Software: for music cataloguing
Here are most of the responses I received regarding the music software
question. If yours was not included it's because it was duplicated
Thanks to all who responded.
Director of Choral Organizations
Mary Pappert School of Music
Pittsburgh, PA 15282
Christine - I've been using Charms for a few years now and absolutely love
it. I haven't had to get a scanner but there was a great deal of inputting
to be done when I first started. Now it's really easy... I would vote for
los Alamitos HS
Over the past 35 years I've either completely computerized info for
libraries which already had some method of keeping inventory or created
computer inventory listings where there was none - about 8 times.
I have used several different softwares on both Windows machines and
Macs and find, by far, that the KISS (Keep It Simple, Sister) method is
the best, most flexible, cheapest and least likely to be discontinued
like other software. (In fact, 3 software programs I was required to
use as they prexisted my employment there, no longer run on either
Windows OR Macs.)
Consider using instead whatever database software is already available
on your Mac (Appleworks) or Office or if you can spring for the cost,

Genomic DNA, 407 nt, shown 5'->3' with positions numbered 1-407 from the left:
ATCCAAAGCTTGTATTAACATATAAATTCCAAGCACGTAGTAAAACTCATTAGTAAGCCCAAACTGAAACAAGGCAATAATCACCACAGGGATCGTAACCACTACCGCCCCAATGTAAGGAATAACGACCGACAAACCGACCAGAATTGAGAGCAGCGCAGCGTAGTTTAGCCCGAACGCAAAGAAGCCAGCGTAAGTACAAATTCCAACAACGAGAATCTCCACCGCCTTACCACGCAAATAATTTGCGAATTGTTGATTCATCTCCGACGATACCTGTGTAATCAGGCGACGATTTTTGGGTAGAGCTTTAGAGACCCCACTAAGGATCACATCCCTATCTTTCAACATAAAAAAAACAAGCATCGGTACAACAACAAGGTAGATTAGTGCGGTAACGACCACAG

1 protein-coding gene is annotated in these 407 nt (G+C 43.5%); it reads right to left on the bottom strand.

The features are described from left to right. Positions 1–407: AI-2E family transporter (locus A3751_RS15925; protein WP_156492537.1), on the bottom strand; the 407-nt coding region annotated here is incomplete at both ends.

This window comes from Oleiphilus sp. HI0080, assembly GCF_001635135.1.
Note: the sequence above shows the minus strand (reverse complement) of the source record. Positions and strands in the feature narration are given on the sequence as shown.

FileMaker Pro 6 (NOT 7) and set up your own database parameters.
The problem with ANY software which promises an 'instant' format is
that it often provides only generic fields, few search options for a
large library (for instance, can you search for all songs which make
use of Psalm 100 or locate all music arranged by Ringwald on Shawnee
Press in the year 1959?), and you are often limited in the amount of
info you can enter into each field and in the ways you can format a
hard copy when you need to print out.
By using a generic business database, non-music specific, you can
create fields that generic music software will not let you set up. In
addition, if you have an interest in having multiple computer platforms
access, almost all good business database softwares can export directly
to Excel, MS Office, can be set up for a webpage, a PDF document and
all manner of cross-platform formats. Specialized music software often
limits access by requiring each machine which wishes to view the
inventory to have that specific software on it. Appleworks, for
instance, and Filemaker Pro can export in so many ways that it is
unnecessary for any Mac owner to have to have to have Virtual PC for
aything today nor is it necessary for a Windows machine receiving the
file to have any more on it than what normally comes with the machine -
MS business software.
If you are interested in seeing how this might work, just respond and I
will be happy to explain further. I can even send you a manual which
explains entry and file maintenance using Filemaker Pro which I wrote
for my librarians to use after I set it up on my Mac.
From a cost-efficient standpoint, you'd be much better off investing in
Filemaker Pro 6 ($400?) which will even accept photos of inventory
items like robes and instruments and can export directly to the web as